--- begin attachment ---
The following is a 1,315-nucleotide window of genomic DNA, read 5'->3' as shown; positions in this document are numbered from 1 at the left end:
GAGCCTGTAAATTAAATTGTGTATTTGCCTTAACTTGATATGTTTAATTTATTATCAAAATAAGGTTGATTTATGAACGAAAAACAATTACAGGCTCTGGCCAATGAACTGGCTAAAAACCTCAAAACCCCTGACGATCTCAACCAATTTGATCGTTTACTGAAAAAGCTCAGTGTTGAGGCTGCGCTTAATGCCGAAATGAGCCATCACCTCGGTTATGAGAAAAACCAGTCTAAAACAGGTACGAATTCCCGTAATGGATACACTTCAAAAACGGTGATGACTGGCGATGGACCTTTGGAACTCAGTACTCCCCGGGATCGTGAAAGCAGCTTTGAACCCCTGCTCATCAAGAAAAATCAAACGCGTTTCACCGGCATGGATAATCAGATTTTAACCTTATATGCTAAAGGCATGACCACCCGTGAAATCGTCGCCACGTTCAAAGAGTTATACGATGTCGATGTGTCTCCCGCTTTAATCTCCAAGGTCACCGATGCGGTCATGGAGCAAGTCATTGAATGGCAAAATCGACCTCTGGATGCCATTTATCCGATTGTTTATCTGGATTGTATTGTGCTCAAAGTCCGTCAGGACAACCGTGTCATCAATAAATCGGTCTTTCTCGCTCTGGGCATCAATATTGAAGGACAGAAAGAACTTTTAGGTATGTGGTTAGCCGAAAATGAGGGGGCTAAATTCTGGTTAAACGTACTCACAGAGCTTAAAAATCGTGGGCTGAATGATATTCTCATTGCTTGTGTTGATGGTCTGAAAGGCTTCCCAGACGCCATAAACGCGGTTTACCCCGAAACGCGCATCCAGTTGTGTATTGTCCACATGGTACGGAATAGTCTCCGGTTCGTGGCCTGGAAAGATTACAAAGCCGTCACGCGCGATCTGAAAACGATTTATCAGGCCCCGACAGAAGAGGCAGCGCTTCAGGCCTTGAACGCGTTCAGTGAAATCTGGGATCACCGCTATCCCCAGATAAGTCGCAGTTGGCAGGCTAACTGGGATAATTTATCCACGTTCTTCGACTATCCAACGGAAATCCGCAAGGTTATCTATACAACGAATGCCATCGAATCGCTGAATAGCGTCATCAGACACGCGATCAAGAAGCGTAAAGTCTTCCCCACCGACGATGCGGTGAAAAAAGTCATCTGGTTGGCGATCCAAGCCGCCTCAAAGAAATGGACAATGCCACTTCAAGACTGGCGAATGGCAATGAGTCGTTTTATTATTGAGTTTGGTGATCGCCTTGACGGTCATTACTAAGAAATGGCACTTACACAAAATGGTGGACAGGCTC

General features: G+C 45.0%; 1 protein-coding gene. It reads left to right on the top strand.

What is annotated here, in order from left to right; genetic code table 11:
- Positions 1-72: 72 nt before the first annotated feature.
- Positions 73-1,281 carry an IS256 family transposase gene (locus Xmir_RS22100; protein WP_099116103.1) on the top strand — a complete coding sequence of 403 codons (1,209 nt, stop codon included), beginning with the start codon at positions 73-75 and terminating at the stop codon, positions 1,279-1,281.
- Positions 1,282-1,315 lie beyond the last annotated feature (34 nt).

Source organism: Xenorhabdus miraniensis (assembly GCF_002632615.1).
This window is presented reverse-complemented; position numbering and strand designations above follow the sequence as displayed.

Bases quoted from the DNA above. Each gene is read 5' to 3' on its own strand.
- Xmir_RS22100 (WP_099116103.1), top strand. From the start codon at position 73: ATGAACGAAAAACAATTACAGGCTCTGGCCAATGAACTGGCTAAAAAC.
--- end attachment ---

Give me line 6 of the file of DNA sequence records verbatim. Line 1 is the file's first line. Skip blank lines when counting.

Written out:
- Positions 73-1,281 carry an IS256 family transposase gene (locus Xmir_RS22100; protein WP_099116103.1) on the top strand — a complete coding sequence of 403 codons (1,209 nt, stop codon included), beginning with the start codon at positions 73-75 and terminating at the stop codon, positions 1,279-1,281.